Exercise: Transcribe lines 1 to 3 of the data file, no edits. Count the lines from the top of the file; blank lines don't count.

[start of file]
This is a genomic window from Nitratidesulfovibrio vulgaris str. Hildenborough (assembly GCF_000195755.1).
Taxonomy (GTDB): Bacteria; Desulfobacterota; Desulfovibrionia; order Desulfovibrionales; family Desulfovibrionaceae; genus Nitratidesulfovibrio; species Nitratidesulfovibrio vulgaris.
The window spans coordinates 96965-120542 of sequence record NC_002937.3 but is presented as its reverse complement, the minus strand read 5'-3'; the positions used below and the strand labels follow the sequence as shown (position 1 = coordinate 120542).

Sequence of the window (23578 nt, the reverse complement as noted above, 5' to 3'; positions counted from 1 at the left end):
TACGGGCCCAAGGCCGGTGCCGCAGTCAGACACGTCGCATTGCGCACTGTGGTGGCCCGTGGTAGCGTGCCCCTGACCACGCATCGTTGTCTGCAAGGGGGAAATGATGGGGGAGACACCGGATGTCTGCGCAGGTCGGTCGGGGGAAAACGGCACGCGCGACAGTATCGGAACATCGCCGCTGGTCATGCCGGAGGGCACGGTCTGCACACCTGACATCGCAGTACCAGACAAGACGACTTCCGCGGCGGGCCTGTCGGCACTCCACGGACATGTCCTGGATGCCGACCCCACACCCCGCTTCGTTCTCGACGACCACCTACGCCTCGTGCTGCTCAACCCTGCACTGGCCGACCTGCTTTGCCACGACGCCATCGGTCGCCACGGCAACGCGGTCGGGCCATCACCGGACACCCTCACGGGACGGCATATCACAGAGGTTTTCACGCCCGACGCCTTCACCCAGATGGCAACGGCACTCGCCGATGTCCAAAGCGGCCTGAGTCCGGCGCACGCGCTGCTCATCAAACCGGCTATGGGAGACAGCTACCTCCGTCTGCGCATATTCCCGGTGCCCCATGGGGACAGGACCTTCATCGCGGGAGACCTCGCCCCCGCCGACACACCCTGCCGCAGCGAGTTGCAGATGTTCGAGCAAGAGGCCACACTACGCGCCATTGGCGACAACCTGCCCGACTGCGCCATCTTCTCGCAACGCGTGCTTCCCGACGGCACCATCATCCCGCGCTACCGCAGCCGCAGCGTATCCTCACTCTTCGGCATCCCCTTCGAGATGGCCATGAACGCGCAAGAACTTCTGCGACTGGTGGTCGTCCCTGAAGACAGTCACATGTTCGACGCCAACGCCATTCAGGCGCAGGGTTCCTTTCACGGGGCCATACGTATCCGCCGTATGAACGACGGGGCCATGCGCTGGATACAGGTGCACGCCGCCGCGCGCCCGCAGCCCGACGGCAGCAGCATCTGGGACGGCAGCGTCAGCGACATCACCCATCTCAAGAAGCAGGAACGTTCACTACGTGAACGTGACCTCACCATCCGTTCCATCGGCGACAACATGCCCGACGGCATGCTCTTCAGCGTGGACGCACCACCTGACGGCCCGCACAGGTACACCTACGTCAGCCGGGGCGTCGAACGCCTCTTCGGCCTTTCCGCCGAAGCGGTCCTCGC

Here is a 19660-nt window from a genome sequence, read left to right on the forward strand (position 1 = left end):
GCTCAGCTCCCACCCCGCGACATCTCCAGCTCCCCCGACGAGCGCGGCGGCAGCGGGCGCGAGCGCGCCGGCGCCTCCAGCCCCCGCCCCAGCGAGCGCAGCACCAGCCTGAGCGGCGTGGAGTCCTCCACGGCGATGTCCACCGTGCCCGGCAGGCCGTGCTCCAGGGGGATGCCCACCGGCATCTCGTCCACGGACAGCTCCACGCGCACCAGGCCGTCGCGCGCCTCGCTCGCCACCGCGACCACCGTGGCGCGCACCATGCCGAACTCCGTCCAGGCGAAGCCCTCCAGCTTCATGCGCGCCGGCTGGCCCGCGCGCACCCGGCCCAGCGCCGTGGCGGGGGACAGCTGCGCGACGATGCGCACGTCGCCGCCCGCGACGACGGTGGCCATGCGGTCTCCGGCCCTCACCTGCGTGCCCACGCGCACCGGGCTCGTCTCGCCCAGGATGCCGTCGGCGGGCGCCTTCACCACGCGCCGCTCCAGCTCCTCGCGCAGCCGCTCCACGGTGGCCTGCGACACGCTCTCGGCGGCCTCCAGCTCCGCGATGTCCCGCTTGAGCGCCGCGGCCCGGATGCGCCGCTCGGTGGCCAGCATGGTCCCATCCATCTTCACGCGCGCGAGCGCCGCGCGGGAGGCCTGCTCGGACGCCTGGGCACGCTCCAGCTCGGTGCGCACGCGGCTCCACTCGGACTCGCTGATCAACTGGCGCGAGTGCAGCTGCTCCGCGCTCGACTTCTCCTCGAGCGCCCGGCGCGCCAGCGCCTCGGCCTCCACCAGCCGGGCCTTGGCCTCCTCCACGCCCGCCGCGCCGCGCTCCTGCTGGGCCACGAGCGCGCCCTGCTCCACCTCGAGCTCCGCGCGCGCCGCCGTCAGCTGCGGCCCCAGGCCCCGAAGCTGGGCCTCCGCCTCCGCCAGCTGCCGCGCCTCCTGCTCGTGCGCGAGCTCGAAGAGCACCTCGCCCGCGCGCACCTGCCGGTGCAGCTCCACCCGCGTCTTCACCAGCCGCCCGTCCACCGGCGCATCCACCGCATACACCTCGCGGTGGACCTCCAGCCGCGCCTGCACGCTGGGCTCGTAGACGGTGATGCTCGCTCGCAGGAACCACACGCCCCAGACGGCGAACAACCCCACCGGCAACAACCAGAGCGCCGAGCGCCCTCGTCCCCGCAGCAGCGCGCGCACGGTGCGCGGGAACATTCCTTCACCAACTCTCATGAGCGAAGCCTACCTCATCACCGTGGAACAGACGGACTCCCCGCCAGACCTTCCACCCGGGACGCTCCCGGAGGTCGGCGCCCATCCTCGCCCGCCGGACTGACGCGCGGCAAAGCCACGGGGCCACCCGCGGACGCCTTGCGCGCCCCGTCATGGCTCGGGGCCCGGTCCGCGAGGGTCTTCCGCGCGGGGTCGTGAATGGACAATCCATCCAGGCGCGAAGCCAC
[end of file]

This is a genomic window from Nitratidesulfovibrio vulgaris str. Hildenborough (assembly GCF_000195755.1).
Taxonomy (GTDB): Bacteria; Desulfobacterota; Desulfovibrionia; order Desulfovibrionales; family Desulfovibrionaceae; genus Nitratidesulfovibrio; species Nitratidesulfovibrio vulgaris.
The window spans coordinates 96965-120542 of sequence record NC_002937.3 but is presented as its reverse complement, the minus strand read 5'-3'; the positions used below and the strand labels follow the sequence as shown (position 1 = coordinate 120542).